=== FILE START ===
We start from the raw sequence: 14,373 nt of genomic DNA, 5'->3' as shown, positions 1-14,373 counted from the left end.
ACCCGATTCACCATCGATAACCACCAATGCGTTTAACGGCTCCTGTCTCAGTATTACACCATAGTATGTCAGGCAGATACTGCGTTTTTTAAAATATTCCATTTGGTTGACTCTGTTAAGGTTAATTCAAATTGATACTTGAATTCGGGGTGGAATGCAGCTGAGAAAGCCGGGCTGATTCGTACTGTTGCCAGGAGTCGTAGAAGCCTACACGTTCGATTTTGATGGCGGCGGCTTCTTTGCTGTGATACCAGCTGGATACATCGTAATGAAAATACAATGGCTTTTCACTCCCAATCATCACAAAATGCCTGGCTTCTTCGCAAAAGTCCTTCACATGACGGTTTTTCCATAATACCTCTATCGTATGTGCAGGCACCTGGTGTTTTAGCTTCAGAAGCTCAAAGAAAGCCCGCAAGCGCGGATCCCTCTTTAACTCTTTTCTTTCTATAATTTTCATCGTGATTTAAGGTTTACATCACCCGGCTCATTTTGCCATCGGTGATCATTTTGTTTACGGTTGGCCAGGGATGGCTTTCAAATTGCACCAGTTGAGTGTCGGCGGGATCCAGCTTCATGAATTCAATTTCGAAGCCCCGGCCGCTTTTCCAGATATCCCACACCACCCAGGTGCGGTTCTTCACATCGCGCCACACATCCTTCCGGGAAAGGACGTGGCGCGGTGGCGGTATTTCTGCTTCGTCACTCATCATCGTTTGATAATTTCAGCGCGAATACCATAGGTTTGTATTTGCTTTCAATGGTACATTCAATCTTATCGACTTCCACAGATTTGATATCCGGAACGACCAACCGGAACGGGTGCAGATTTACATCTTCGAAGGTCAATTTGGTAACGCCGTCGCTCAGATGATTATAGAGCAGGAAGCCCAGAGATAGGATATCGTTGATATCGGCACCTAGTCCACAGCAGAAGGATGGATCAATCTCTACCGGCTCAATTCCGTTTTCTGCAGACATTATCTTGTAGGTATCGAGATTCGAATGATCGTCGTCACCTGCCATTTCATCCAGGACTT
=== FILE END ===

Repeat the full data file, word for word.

We start from the raw sequence: 14,373 nt of genomic DNA, 5'->3' as shown, positions 1-14,373 counted from the left end.
ACCCGATTCACCATCGATAACCACCAATGCGTTTAACGGCTCCTGTCTCAGTATTACACCATAGTATGTCAGGCAGATACTGCGTTTTTTAAAATATTCCATTTGGTTGACTCTGTTAAGGTTAATTCAAATTGATACTTGAATTCGGGGTGGAATGCAGCTGAGAAAGCCGGGCTGATTCGTACTGTTGCCAGGAGTCGTAGAAGCCTACACGTTCGATTTTGATGGCGGCGGCTTCTTTGCTGTGATACCAGCTGGATACATCGTAATGAAAATACAATGGCTTTTCACTCCCAATCATCACAAAATGCCTGGCTTCTTCGCAAAAGTCCTTCACATGACGGTTTTTCCATAATACCTCTATCGTATGTGCAGGCACCTGGTGTTTTAGCTTCAGAAGCTCAAAGAAAGCCCGCAAGCGCGGATCCCTCTTTAACTCTTTTCTTTCTATAATTTTCATCGTGATTTAAGGTTTACATCACCCGGCTCATTTTGCCATCGGTGATCATTTTGTTTACGGTTGGCCAGGGATGGCTTTCAAATTGCACCAGTTGAGTGTCGGCGGGATCCAGCTTCATGAATTCAATTTCGAAGCCCCGGCCGCTTTTCCAGATATCCCACACCACCCAGGTGCGGTTCTTCACATCGCGCCACACATCCTTCCGGGAAAGGACGTGGCGCGGTGGCGGTATTTCTGCTTCGTCACTCATCATCGTTTGATAATTTCAGCGCGAATACCATAGGTTTGTATTTGCTTTCAATGGTACATTCAATCTTATCGACTTCCACAGATTTGATATCCGGAACGACCAACCGGAACGGGTGCAGATTTACATCTTCGAAGGTCAATTTGGTAACGCCGTCGCTCAGATGATTATAGAGCAGGAAGCCCAGAGATAGGATATCGTTGATATCGGCACCTAGTCCACAGCAGAAGGATGGATCAATCTCTACCGGCTCAATTCCGTTTTCTGCAGACATTATCTTGTAGGTATCGAGATTCGAATGATCGTCGTCACCTGCCATTTCATCCAGGACTT